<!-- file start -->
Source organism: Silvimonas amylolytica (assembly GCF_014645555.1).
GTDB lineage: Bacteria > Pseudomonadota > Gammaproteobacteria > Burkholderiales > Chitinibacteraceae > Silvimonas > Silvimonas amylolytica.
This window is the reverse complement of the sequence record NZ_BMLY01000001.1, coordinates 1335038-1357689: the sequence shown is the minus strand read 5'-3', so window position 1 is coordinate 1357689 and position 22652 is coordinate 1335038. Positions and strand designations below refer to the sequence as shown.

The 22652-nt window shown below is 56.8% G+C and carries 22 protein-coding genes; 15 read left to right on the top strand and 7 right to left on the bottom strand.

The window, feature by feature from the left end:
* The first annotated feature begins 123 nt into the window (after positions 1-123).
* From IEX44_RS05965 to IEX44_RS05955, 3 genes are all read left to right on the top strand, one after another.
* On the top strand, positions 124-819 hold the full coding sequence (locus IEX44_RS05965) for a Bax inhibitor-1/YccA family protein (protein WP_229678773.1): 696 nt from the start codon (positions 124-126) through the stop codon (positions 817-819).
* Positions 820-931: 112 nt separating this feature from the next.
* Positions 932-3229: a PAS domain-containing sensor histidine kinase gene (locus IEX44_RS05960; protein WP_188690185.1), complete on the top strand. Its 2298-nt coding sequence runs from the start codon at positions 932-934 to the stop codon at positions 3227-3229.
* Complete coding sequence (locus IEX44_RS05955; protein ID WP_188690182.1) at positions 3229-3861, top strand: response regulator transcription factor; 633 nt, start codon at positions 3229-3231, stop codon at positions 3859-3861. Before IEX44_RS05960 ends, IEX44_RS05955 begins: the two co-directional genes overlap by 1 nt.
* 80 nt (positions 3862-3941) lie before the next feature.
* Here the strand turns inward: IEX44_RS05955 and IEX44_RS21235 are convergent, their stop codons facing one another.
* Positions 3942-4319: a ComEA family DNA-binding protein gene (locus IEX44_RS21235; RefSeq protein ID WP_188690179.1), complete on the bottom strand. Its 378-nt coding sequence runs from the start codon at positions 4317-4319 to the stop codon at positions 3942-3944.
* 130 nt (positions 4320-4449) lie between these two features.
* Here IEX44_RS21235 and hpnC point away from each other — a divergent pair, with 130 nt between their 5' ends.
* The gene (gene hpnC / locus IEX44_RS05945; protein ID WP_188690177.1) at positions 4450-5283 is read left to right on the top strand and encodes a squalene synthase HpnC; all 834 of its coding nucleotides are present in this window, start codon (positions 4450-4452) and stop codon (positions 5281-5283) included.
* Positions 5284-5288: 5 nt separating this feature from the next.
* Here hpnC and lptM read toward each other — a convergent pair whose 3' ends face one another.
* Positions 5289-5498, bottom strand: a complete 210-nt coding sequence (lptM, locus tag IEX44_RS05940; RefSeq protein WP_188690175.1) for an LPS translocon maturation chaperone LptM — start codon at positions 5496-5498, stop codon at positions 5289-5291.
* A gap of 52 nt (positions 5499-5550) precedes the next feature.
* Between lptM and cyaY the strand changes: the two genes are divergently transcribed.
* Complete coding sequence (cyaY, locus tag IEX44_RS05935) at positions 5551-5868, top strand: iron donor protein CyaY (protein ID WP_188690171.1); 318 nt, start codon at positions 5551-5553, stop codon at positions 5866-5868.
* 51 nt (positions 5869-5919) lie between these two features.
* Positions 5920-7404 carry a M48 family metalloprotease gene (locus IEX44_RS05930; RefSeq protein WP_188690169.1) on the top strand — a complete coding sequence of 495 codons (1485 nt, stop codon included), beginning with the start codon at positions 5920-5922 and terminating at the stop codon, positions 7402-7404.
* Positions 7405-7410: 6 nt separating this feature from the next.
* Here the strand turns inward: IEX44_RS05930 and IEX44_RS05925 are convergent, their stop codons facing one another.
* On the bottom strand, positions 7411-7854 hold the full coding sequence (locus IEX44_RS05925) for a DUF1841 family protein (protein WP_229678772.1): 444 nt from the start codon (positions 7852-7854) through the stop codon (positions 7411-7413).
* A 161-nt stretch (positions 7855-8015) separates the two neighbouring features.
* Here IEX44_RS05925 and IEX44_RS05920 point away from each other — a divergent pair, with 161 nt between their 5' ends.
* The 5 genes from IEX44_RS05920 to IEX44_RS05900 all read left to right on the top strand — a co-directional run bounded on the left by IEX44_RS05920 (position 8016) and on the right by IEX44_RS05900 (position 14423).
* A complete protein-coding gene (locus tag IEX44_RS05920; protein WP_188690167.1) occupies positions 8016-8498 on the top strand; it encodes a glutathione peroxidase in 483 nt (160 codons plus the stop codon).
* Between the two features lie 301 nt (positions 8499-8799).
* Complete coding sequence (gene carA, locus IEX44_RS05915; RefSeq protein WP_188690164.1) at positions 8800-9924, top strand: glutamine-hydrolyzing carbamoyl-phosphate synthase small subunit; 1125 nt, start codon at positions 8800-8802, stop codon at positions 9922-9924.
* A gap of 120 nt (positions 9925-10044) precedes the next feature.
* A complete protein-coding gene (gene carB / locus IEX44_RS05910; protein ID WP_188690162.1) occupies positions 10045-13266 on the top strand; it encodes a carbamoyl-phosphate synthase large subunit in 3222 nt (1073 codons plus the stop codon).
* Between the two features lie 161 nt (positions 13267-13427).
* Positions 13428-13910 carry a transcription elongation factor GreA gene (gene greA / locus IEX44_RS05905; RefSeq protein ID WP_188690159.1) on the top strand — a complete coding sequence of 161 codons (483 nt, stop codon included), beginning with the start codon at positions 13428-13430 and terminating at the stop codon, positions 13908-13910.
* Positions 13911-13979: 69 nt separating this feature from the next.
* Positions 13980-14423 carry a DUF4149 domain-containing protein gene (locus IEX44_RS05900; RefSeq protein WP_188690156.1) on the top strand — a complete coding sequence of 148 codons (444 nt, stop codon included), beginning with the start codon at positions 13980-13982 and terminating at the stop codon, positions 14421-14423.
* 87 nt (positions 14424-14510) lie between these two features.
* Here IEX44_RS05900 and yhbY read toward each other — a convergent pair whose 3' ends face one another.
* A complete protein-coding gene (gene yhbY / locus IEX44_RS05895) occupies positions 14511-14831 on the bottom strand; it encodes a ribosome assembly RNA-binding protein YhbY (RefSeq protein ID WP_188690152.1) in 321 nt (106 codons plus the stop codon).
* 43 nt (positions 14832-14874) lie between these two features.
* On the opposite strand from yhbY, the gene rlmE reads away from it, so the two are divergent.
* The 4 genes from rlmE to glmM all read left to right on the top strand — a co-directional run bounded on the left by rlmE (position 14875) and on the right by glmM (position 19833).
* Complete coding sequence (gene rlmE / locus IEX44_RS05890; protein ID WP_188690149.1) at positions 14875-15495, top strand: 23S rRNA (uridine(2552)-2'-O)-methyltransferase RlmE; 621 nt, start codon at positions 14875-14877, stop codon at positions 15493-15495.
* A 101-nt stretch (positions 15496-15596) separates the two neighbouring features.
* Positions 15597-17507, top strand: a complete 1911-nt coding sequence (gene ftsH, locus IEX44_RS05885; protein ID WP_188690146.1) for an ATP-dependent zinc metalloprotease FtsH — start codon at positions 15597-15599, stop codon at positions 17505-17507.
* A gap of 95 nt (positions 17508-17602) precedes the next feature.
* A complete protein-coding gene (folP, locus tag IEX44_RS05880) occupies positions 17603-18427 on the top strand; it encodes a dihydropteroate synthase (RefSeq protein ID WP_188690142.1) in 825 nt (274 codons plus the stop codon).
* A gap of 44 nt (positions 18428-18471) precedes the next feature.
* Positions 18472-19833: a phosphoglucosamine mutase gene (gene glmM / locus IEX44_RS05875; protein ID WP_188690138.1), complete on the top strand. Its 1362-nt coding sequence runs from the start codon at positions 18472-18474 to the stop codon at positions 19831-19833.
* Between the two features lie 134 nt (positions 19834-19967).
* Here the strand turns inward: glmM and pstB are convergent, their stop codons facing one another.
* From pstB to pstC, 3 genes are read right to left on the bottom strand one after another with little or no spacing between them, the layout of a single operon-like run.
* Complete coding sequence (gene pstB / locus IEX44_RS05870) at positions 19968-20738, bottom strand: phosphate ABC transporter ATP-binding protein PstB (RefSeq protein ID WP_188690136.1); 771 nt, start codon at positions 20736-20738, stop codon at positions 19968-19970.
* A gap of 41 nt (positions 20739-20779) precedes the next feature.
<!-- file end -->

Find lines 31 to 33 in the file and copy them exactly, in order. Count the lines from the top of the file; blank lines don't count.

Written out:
* The 5 genes from IEX44_RS05920 to IEX44_RS05900 all read left to right on the top strand — a co-directional run bounded on the left by IEX44_RS05920 (position 8016) and on the right by IEX44_RS05900 (position 14423).
* A complete protein-coding gene (locus tag IEX44_RS05920; protein WP_188690167.1) occupies positions 8016-8498 on the top strand; it encodes a glutathione peroxidase in 483 nt (160 codons plus the stop codon).
* Between the two features lie 301 nt (positions 8499-8799).